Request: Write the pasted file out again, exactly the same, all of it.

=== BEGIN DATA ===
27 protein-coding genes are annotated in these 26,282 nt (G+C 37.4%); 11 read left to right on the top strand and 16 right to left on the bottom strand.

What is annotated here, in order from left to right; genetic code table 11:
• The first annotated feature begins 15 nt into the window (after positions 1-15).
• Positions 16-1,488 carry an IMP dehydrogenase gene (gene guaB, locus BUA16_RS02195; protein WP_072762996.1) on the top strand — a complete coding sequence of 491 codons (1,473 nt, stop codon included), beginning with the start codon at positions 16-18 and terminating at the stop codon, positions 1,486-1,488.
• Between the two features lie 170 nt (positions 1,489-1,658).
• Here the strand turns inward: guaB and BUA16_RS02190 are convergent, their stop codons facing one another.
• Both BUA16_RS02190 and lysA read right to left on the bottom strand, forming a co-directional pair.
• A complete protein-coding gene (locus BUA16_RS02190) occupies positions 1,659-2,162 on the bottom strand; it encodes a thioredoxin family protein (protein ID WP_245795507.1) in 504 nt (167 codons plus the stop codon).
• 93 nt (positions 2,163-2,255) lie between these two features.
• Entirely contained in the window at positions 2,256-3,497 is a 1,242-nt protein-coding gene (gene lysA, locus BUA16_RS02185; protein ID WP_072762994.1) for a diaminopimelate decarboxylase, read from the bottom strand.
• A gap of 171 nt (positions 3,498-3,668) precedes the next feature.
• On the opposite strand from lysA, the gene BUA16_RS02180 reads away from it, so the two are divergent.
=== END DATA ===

27 protein-coding genes are annotated in these 26,282 nt (G+C 37.4%); 11 read left to right on the top strand and 16 right to left on the bottom strand.

What is annotated here, in order from left to right; genetic code table 11:
• The first annotated feature begins 15 nt into the window (after positions 1-15).
• Positions 16-1,488 carry an IMP dehydrogenase gene (gene guaB, locus BUA16_RS02195; protein WP_072762996.1) on the top strand — a complete coding sequence of 491 codons (1,473 nt, stop codon included), beginning with the start codon at positions 16-18 and terminating at the stop codon, positions 1,486-1,488.
• Between the two features lie 170 nt (positions 1,489-1,658).
• Here the strand turns inward: guaB and BUA16_RS02190 are convergent, their stop codons facing one another.
• Both BUA16_RS02190 and lysA read right to left on the bottom strand, forming a co-directional pair.
• A complete protein-coding gene (locus BUA16_RS02190) occupies positions 1,659-2,162 on the bottom strand; it encodes a thioredoxin family protein (protein ID WP_245795507.1) in 504 nt (167 codons plus the stop codon).
• 93 nt (positions 2,163-2,255) lie between these two features.
• Entirely contained in the window at positions 2,256-3,497 is a 1,242-nt protein-coding gene (gene lysA, locus BUA16_RS02185; protein ID WP_072762994.1) for a diaminopimelate decarboxylase, read from the bottom strand.
• A gap of 171 nt (positions 3,498-3,668) precedes the next feature.
• On the opposite strand from lysA, the gene BUA16_RS02180 reads away from it, so the two are divergent.